Solar Impulse has complete its flight around the globe. The mission, which began in 2003, was completed in 17 legs covering almost 40,000 km. The project was supported by a number of partners, including professional services firm Altran.
While flight has drawn the imagination of generations of human beings, powered flight remains a costly exercise in carbon emissions. To prove the possibility of solar powered flight, even if the scale of the technology remains limited, the Solar Impulse project was born in Switzerland in 2003. The project, the brain child of Bertrand Piccard and André Borschberg, aimed to combine exploration, environmental stewardship and technological development in a round the world flight in a plane powered by the sun. The mission to fly around the world in a solar powered aircraft has been completed. The flight, over 17 legs spread across 16½ months, covered almost 40,000 km.
The project, with a final cost of more than €150 million, was supported by a range of main partners, including Solvay, Moega, Schindler and ABB. Professional services firm Altran was one of the project’s official partners. The firm has worked on the project since 2003. Throughout the development and attempt, the firm provided the project with a broad range of technical services, delivered by 40 international staff, which included a permanent six member team at the mission’s Monaco and Spain Mission Control Centre during the mission attempt.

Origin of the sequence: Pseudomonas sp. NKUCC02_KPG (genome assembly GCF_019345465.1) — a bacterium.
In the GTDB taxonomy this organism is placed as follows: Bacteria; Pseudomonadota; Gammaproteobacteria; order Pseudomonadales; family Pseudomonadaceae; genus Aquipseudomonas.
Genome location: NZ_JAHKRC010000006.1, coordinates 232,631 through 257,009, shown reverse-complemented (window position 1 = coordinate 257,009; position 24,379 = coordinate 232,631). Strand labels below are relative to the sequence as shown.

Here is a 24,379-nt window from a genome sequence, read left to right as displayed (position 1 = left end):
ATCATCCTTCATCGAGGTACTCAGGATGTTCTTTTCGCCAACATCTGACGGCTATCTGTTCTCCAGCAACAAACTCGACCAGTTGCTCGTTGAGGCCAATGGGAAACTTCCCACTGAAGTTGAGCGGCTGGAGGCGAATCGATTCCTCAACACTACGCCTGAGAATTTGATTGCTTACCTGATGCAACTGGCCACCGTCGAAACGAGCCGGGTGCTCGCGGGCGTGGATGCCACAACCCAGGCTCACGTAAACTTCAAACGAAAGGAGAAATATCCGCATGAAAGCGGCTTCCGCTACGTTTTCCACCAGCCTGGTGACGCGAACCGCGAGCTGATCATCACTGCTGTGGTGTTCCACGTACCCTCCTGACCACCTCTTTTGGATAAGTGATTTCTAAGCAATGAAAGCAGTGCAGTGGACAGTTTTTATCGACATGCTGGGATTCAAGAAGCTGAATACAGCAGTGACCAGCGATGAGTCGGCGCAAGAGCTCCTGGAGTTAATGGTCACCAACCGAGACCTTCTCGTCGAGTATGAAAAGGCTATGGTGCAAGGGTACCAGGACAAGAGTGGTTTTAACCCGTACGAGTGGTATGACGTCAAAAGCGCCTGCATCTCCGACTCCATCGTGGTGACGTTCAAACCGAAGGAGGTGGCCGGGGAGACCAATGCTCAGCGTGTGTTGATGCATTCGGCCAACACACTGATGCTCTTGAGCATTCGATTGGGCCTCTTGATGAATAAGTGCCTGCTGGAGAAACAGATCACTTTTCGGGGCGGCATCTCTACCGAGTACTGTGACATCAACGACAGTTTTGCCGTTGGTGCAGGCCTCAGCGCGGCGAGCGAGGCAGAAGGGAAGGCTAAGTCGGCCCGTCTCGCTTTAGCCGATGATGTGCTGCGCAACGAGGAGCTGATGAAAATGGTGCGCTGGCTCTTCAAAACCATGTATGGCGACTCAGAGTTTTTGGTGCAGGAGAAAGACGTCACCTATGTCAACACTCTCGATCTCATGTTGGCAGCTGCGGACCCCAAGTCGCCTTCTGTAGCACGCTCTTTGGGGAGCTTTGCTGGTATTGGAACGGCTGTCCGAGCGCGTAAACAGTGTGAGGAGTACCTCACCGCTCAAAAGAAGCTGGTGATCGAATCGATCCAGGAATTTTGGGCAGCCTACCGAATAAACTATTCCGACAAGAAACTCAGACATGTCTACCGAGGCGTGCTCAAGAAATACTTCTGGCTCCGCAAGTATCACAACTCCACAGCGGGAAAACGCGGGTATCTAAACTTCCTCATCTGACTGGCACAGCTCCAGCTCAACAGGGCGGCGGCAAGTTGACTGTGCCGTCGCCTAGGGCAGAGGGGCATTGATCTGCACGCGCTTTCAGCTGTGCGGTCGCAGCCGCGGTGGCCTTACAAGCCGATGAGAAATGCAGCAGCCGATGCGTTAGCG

In particular, the firm supplied three areas of technical support to the mission, including the creation of more than a 100 billion flight plans, the development of an autopilot system to provide stability throughout long flight periods, and safety and compliance studies to make sure that the flight met international standards.
Dominique Cerutti, Chairman and Chief Executive Officer of Altran, says, “For Solar Impulse to take to the air, our engineers developed innovative solutions that reflect the complexity of the project. In addition to providing expertise, Altran is personally devoted to the initiative and proud of its commitment to this unique enterprise intended to promote clean technologies. On behalf of the Group, I would like to congratulate Bertrand Piccard and André Borschberg for their accomplishment, and my thanks go out to all the Altran experts who contributed to this successful outcome.”
A spokesperson for the project remarks, “The record breaking solo flight of 5 days and 5 nights without fuel from Nagoya to Hawaii gives a clear message: everybody could use the plane’s technologies on the ground to halve our world’s energy consumption, save natural resources and improve our quality of life. This message will continue to be spread by the pilots to the general public, students, key decision-makers and entrepreneurs all over the world.”